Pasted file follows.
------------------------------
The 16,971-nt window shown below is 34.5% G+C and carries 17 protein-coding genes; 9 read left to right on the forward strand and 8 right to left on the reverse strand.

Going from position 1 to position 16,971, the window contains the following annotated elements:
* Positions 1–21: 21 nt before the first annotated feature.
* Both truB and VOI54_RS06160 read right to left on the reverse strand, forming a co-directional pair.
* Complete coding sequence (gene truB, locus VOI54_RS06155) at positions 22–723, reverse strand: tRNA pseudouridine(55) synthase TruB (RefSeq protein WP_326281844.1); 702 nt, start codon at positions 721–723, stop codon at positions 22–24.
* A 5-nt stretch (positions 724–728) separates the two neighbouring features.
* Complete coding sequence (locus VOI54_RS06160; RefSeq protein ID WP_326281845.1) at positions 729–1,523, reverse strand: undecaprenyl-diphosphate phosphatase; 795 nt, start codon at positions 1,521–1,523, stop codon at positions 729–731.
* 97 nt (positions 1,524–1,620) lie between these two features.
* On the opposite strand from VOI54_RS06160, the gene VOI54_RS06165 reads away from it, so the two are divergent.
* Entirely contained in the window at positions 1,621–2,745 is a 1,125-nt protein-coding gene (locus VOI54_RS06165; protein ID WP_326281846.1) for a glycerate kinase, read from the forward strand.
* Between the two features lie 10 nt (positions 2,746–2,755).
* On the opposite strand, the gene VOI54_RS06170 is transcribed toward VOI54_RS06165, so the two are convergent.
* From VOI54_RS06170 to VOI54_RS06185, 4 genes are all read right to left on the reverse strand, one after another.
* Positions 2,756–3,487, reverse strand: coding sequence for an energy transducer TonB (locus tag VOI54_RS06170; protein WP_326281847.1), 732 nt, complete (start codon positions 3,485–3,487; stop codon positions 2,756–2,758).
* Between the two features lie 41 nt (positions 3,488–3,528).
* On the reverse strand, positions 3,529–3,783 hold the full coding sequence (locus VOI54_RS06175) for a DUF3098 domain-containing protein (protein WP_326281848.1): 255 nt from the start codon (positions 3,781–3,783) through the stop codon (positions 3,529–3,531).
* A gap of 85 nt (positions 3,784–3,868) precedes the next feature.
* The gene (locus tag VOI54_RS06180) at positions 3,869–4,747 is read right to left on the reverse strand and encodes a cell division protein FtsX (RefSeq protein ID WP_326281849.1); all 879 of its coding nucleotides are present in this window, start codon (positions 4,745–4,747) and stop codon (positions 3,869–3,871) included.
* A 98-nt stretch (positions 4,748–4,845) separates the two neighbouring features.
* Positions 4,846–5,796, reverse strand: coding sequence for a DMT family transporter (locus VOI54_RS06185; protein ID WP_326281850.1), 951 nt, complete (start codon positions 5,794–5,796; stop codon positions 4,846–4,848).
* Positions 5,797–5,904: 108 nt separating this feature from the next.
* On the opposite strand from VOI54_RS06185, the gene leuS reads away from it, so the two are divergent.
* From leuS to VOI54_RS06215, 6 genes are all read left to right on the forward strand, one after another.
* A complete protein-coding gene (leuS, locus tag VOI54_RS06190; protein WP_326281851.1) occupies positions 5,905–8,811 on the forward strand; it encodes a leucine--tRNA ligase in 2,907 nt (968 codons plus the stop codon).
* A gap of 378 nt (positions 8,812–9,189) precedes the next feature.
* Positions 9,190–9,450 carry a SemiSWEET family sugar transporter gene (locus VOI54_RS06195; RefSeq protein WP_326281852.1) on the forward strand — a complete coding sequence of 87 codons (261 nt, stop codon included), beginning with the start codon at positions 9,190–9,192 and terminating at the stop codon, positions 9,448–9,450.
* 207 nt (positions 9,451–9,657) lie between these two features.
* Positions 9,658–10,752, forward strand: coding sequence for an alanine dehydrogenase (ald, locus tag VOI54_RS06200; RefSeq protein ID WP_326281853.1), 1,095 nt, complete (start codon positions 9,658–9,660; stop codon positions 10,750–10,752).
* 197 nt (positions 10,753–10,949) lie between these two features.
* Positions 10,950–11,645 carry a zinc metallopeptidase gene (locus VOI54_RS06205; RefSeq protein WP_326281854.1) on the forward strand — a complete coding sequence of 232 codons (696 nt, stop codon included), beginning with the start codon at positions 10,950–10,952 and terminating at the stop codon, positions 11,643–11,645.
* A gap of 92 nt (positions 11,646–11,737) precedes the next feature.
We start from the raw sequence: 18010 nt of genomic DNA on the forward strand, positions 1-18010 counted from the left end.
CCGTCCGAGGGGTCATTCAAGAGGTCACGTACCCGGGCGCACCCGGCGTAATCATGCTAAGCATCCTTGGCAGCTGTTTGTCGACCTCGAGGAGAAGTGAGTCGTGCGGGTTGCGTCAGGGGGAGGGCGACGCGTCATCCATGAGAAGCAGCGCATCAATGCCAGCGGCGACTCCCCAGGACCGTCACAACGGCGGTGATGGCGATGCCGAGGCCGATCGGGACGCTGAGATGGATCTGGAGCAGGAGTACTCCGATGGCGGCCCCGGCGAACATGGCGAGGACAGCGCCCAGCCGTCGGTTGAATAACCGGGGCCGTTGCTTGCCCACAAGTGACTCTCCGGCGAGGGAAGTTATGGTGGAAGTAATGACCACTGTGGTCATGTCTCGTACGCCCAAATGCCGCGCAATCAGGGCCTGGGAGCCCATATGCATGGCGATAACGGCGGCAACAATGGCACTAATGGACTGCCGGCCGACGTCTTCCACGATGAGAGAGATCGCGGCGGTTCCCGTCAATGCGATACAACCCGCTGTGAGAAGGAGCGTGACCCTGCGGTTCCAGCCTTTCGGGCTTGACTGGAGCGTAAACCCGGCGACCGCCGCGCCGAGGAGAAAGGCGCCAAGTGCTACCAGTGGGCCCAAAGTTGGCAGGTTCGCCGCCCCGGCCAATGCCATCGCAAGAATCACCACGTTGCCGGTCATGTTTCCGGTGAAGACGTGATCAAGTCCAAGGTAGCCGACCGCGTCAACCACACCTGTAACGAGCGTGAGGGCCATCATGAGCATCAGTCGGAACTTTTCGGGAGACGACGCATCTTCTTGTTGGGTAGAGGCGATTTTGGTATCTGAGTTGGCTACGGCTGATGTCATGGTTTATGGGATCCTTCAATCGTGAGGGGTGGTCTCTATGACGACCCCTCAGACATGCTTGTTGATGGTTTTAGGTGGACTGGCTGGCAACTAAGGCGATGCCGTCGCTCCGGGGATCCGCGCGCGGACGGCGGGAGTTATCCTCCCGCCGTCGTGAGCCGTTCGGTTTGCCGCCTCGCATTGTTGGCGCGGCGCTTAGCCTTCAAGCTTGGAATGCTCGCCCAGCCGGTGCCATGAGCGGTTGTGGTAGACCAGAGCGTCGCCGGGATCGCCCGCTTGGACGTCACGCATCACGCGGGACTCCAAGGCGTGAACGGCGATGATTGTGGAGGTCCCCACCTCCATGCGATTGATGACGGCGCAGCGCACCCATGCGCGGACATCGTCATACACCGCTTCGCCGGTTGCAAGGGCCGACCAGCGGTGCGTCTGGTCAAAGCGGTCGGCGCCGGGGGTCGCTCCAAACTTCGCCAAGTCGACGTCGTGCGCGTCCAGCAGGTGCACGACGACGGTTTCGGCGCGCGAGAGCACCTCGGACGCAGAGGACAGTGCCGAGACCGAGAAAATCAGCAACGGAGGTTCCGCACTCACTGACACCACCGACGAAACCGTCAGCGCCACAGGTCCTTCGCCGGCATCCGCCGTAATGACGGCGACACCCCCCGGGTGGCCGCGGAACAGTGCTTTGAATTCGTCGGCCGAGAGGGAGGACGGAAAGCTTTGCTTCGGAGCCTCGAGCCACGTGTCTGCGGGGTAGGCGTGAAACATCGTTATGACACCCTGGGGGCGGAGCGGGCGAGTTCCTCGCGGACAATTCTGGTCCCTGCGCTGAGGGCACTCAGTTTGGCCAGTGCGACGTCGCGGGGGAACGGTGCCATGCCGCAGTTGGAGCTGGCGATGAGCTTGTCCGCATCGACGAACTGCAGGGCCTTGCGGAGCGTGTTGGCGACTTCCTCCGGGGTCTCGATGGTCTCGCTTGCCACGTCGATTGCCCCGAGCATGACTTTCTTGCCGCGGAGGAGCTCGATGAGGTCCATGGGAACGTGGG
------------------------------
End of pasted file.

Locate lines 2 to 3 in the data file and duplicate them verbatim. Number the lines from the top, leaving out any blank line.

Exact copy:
Going from position 1 to position 16,971, the window contains the following annotated elements:
* Positions 1–21: 21 nt before the first annotated feature.